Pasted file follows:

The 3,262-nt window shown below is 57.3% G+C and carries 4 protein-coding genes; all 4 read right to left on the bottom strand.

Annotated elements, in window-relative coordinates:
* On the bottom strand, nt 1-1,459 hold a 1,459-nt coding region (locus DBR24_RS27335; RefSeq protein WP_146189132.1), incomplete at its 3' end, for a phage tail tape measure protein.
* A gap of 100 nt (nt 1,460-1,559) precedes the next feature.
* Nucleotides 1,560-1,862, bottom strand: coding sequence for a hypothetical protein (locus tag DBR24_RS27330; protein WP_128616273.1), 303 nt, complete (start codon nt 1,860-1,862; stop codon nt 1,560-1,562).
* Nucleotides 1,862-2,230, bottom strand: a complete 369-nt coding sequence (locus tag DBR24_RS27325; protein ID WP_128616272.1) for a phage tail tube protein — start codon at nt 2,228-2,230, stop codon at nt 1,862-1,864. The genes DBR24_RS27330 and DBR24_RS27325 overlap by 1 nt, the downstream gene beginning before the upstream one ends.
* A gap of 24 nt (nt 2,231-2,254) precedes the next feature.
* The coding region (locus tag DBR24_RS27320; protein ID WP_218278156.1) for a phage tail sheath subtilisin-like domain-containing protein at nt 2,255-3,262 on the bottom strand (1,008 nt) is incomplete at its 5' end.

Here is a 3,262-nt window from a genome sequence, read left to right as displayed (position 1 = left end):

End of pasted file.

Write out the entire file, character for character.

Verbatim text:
The 3,262-nt window shown below is 57.3% G+C and carries 4 protein-coding genes; all 4 read right to left on the bottom strand.

Annotated elements, in window-relative coordinates:
* On the bottom strand, nt 1-1,459 hold a 1,459-nt coding region (locus DBR24_RS27335; RefSeq protein WP_146189132.1), incomplete at its 3' end, for a phage tail tape measure protein.
* A gap of 100 nt (nt 1,460-1,559) precedes the next feature.
* Nucleotides 1,560-1,862, bottom strand: coding sequence for a hypothetical protein (locus tag DBR24_RS27330; protein WP_128616273.1), 303 nt, complete (start codon nt 1,860-1,862; stop codon nt 1,560-1,562).
* Nucleotides 1,862-2,230, bottom strand: a complete 369-nt coding sequence (locus tag DBR24_RS27325; protein ID WP_128616272.1) for a phage tail tube protein — start codon at nt 2,228-2,230, stop codon at nt 1,862-1,864. The genes DBR24_RS27330 and DBR24_RS27325 overlap by 1 nt, the downstream gene beginning before the upstream one ends.
* A gap of 24 nt (nt 2,231-2,254) precedes the next feature.
* The coding region (locus tag DBR24_RS27320; protein ID WP_218278156.1) for a phage tail sheath subtilisin-like domain-containing protein at nt 2,255-3,262 on the bottom strand (1,008 nt) is incomplete at its 5' end.

Here is a 3,262-nt window from a genome sequence, read left to right as displayed (position 1 = left end):